Posts Tagged ‘mozart’

Brain Training & The Mozart Effect

Thursday, May 27th, 2010
Wolfgang Mozart


A new look at the data on classical music and intellectual performance seems to show that the so-called “Mozart effect” might as well be dubbed the “Motorhead effect.” It intrigued me to see that the review supported the idea that music can stimulate intellectual performance temporarily; according to the Vienna team’s lead researcher Jakob Pietschnig: ‘Those who listened to music, Mozart or something else – Bach, Pearl Jam – had better results than the silent group. But we already knew people perform better if they have a stimulus.’

Hmmm. So those brain training sessions where I took a break to play the piano and came back to score better might not have been coincidences…

The team, from Vienna University, brought together data from about forty studies that have sought to reproduce the ‘Mozart effect.’ As first reported by a team from the University of California in 1993, the original research, first published in Nature, spawned the Baby Mozart’ CD phenomenon. Dr. Pietschnig noted that the original study was carried out on adults and assessed temporary spatial reasoning rather than intelligence.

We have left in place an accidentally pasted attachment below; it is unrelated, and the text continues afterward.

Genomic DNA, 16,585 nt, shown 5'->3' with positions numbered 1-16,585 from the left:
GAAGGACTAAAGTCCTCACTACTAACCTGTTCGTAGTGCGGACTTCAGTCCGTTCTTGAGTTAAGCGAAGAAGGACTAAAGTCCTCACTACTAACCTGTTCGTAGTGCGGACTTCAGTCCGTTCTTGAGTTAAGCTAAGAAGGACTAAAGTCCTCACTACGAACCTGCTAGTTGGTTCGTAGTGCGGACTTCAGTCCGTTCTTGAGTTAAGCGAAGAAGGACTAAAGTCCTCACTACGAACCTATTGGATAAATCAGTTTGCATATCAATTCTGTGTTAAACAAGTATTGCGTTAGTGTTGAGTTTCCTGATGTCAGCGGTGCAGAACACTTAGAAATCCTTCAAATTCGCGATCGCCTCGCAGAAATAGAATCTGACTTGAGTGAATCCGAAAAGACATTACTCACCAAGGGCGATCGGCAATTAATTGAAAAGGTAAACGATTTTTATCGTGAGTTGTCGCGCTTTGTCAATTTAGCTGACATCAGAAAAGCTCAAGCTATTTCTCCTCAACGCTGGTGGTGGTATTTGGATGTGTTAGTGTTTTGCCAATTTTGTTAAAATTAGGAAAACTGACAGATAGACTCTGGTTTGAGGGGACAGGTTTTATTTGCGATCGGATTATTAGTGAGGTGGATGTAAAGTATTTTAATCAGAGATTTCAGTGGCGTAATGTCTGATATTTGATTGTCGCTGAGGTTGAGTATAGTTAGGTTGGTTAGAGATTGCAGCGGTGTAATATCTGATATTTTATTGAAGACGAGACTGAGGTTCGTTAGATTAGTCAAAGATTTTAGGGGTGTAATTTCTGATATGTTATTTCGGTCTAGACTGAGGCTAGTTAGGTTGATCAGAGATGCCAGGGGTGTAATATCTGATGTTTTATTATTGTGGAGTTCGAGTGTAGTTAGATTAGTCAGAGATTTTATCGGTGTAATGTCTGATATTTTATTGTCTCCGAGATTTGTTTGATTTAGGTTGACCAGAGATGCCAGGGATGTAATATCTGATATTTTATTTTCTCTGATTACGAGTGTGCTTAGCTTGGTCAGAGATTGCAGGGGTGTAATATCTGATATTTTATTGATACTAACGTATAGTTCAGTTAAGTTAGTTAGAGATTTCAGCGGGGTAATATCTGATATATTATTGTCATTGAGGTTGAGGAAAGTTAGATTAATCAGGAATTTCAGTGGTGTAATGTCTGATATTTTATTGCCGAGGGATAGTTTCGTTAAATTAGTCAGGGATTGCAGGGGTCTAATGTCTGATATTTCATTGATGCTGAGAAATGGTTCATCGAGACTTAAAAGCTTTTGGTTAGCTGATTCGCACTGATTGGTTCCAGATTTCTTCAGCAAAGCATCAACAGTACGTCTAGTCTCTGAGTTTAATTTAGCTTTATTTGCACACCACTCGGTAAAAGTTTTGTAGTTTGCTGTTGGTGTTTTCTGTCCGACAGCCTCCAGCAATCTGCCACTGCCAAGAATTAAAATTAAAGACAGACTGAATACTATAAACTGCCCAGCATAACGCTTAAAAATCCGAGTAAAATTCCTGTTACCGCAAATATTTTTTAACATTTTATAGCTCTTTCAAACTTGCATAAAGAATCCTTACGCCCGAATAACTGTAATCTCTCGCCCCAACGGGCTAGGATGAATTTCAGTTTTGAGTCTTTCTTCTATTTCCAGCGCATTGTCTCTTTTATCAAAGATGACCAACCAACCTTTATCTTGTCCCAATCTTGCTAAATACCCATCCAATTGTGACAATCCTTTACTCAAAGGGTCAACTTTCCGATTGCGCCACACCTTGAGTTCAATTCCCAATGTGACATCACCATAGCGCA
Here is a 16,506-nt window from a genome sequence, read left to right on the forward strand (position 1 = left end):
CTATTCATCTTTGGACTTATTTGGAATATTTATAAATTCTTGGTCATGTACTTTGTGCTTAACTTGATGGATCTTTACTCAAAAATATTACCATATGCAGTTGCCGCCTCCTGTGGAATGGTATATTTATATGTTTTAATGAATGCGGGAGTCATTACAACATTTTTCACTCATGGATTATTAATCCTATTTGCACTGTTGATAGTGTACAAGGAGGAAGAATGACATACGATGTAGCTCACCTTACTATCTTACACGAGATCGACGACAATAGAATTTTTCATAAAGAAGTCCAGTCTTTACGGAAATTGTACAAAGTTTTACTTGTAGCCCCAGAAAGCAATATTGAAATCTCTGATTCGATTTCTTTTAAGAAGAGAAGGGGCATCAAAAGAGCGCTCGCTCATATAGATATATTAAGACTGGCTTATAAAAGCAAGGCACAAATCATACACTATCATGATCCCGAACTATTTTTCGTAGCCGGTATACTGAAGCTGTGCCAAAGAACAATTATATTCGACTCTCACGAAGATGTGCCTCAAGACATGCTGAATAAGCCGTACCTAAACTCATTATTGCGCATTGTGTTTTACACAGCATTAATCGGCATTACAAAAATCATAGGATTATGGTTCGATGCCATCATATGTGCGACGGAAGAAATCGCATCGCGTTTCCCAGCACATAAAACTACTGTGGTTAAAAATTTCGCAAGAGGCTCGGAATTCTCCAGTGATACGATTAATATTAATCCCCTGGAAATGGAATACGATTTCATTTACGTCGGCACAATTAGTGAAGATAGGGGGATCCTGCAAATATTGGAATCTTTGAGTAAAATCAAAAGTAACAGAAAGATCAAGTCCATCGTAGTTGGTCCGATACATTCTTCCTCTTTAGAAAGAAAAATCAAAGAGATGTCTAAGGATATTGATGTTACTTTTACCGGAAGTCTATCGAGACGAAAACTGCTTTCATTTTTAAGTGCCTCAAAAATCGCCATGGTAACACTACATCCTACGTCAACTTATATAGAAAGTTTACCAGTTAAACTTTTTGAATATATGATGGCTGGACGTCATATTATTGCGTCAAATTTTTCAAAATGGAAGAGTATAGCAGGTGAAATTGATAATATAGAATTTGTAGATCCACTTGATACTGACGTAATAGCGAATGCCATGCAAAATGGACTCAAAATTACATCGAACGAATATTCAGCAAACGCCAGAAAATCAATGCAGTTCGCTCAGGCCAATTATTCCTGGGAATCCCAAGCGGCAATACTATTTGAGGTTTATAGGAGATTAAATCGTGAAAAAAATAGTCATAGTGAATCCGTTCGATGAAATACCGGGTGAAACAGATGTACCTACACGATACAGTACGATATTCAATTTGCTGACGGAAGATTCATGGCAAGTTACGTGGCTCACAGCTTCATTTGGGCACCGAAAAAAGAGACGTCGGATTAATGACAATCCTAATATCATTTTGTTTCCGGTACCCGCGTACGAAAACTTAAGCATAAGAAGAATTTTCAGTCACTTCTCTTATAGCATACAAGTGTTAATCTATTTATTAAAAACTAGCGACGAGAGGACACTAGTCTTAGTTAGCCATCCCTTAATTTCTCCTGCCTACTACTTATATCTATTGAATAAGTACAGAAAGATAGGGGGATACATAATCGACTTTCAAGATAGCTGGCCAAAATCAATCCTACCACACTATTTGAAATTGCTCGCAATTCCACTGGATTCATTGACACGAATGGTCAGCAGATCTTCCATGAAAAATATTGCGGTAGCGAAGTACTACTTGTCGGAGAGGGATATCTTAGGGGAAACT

Pietschning: ‘I recommend everyone listen to Mozart, but it’s not going to improve cognitive abilities as some people hope.’

Ah, but why not?  Since activities that promote attentive changes in the brain do lead to plastic change why is it not possible for music to lead to permanent changes over time?Recent parallel studies indicate that musical training leads to improvements in intellectual ability. I’d say it’s quite likely that listening to music frequently could have a positive intellectual impact. (It’s also a highly enjoyable activity.)